15 states sue Trump administration for ending DACA

RSTV Bureau
New York: President Donald Trump speaks to the media in the lobby of Trump Tower in New York, Tuesday, Aug. 15, 2017. AP/PTI

New York: President Donald Trump speaks to the media in the lobby of Trump Tower in New York, Tuesday, Aug. 15, 2017. AP/PTI

Fifteen states and the District of Columbia have sued Trump administration for ending the law that protected against deportation of young immigrants.

The lawsuit filed in federal court in Brooklyn asked a judge to strike down as unconstitutional the president’s action involving the Deferred Action for Childhood Arrivals program, or DACA.

It called the move “a culmination of President Trump’s oft-stated commitments … to punish and disparage people with Mexican roots.”

The population of DACA participants known as “dreamers” ranges from hundreds to tens of thousands in several states. They were brought to the US illegally as children or came with families who overstayed visas.

Trump’s plan is “cruel, shortsighted, inhumane” and driven by a personal bias against Mexicans and Latinos, New York Attorney General Eric T. Schneiderman said.

He said the 42,000 New Yorkers with protected status under the program are largely model citizens.

“Dreamers play by the rules. Dreamers work hard. Dreamers pay taxes. For most of them, America is the only home they’ve ever known. And they deserve to stay here,” he added.

Oregon Attorney General Ellen Rosenblum called the government’s action “indefensible” and said Trump was “playing chicken” by giving Congress six months to improve DACA or cancel it.

Oklahoma City: Eliza Sanchez, left, and Victoria Espinoza, right, hold a sign in support of DACA at a news conference urging people to contact their legislators in Oklahoma City, Tuesday, Sept. 5, 2017. President Donald Trump's administration will "wind down" a program protecting hundreds of thousands of young immigrants who were brought into the country illegally as children, Attorney General Jeff Sessions declared Tuesday, calling the Obama administration's program "an unconstitutional exercise of authority."  AP/PTI

Oklahoma City: Eliza Sanchez, left, and Victoria Espinoza, right, hold a sign in support of DACA at a news conference urging people to contact their legislators in Oklahoma City, Tuesday, Sept. 5, 2017. President Donald Trump’s administration will “wind down” a program protecting hundreds of thousands of young immigrants who were brought into the country illegally as children, Attorney General Jeff Sessions declared Tuesday, calling the Obama administration’s program “an unconstitutional exercise of authority.” AP/PTI

The lawsuit filed on Wednesday says rescinding DACA will injure state-run colleges and universities, upset workplaces and damage companies and economies that include immigrants covered under the program.

The lawsuit noted that Harvard University has over 50 DACA students while Tufts University has more than 25.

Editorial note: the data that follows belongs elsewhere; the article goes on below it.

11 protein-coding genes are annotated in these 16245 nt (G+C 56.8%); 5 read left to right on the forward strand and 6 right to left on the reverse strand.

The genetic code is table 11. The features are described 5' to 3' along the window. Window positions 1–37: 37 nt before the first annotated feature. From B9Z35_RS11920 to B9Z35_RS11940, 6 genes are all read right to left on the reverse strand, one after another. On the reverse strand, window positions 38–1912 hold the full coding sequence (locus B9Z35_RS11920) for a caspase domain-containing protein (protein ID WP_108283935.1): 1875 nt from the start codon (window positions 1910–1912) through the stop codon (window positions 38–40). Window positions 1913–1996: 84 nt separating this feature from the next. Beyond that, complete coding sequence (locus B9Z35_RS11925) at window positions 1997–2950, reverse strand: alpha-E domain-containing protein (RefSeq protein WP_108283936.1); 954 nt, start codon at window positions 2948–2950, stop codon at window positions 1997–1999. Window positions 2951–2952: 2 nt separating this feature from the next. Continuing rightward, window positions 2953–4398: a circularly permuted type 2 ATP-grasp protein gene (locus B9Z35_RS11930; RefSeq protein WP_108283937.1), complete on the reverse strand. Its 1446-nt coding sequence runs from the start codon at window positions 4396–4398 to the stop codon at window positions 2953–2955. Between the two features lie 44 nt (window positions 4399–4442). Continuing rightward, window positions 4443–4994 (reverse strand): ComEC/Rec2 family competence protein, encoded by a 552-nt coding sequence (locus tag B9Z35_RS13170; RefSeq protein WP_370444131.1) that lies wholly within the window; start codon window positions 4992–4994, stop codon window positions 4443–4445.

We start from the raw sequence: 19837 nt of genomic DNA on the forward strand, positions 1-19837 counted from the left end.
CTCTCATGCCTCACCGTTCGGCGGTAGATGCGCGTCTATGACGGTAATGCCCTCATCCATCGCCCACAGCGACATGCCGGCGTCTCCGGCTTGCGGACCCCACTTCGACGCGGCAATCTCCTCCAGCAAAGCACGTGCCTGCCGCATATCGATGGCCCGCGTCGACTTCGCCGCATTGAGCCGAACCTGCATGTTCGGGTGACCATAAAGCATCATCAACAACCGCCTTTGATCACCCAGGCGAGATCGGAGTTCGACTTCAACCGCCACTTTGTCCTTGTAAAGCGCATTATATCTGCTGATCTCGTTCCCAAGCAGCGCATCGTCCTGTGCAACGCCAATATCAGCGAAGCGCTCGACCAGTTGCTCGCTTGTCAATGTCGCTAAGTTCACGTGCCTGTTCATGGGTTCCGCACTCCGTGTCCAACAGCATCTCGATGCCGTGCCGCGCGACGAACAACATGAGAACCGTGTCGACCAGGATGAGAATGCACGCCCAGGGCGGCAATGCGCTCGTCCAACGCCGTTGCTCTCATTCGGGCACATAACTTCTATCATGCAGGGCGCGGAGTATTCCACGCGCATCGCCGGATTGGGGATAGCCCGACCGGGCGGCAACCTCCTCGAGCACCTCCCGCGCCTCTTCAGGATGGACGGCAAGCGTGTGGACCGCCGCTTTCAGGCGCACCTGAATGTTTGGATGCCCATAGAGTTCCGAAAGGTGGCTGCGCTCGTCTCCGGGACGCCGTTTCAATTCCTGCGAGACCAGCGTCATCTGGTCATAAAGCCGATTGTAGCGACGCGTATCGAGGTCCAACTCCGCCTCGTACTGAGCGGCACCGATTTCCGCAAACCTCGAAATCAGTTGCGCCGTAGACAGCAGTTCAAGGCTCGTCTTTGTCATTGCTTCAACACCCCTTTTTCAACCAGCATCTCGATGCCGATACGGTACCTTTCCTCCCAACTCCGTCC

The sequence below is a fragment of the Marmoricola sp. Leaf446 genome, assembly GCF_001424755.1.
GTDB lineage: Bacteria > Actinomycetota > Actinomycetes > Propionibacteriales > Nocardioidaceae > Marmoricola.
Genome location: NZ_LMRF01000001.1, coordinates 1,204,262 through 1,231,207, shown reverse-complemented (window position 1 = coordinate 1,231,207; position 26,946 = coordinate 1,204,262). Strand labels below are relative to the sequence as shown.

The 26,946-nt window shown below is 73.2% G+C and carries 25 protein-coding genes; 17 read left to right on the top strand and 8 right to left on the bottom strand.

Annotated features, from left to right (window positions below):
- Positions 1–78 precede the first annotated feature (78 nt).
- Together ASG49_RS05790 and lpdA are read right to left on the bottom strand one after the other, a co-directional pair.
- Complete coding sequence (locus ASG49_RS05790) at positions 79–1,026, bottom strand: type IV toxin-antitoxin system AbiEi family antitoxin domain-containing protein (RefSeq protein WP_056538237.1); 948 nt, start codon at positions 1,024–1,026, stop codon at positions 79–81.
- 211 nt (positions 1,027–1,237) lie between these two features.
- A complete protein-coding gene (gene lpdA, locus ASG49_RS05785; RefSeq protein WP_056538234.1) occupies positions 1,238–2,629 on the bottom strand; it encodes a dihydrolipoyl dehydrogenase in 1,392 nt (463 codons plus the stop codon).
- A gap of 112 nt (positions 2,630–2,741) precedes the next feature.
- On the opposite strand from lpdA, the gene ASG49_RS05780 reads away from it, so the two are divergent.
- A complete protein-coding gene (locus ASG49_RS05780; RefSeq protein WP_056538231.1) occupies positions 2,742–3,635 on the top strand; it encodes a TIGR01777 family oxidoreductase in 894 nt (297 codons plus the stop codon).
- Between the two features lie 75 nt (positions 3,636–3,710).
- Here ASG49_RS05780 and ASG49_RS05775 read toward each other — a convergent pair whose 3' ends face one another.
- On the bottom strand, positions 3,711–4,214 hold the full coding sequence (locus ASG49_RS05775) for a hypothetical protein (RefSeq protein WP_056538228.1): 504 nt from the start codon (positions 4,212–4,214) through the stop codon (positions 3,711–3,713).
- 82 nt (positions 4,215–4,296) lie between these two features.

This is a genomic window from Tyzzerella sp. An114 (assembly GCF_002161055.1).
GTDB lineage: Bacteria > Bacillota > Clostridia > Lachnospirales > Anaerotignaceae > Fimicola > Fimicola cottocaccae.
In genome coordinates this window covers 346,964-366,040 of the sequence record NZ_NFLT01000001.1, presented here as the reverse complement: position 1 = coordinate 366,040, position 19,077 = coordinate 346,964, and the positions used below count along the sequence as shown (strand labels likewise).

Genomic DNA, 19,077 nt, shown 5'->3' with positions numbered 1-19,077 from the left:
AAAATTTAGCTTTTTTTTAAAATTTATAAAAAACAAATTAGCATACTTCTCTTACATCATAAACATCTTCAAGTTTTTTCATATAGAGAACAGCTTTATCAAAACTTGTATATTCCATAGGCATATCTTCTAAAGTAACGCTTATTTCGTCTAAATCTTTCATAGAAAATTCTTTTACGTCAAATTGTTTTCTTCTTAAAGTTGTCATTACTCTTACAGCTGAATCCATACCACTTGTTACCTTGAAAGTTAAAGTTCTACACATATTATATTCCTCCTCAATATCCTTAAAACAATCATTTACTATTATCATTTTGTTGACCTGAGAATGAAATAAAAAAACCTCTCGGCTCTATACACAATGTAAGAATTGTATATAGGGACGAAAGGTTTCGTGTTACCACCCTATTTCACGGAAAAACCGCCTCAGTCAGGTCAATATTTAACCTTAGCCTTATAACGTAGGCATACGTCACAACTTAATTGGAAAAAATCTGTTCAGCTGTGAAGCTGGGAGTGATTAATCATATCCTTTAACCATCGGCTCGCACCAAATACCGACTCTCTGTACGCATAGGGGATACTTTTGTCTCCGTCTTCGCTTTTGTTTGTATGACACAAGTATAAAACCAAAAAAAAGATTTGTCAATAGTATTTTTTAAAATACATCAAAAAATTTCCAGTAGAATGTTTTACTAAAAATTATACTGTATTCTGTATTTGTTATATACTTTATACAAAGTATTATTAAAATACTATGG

“The consequence of the president’s animus-driven decision is that approximately 800,000 persons who have availed themselves of the program will ultimately lose its protections” and be exposed to deportation, the lawsuit says.

Attorney General Jeff Sessions said on Tuesday that the program will end in six months so Congress can have time to find a legislative solution for people in the program.

Plaintiffs in the lawsuit are New York, Massachusetts, Washington, Connecticut, Delaware, District of Columbia, Hawaii, Illinois, Iowa, New Mexico, North Carolina, Oregon, Pennsylvania, Rhode Island, Vermont and Virginia.

Minneapolis: Evelin Hernandez cries as she hold a sign reading "My dreams matter. Don't shatter them." at a protest against the announcement that the Trump administration is ending the Deferred Action for Childhood Arrivals program, known as DACA, in Minneapolis, Tuesday, Sept. 5, 2017. Hernandez is a special education paraprofessional and a DREAM act recipient. AP/PTI

Minneapolis: Evelin Hernandez cries as she hold a sign reading “My dreams matter. Don’t shatter them.” at a protest against the announcement that the Trump administration is ending the Deferred Action for Childhood Arrivals program, known as DACA, in Minneapolis, Tuesday, Sept. 5, 2017. Hernandez is a special education paraprofessional and a DREAM act recipient. AP/PTI

California, one of the most solid Democratic states, was noticeably absent.

California Attorney General Xavier Becerra plans to file a separate lawsuit because a quarter of DACA recipients are California residents, his spokeswoman Bethany Lesser said.

Under Trump’s plan, people already enrolled in DACA remain covered until their permits expire. If that happens before March 5, they are eligible to renew them for another two years as long as they apply by October 5. But the program isn’t accepting new applications.

Opponents of the program said they are pleased with the Trump administration’s decision. They called DACA an unconstitutional abuse of executive power. It was brought under former President Barack Obama in 2014.

Washington Gov. Jay Inslee and Attorney General Bob Ferguson, both Democrats, called Trump’s action cruel and outrageous, given that the decision was announced by Sessions rather than the president himself.

(With inputs from agencies)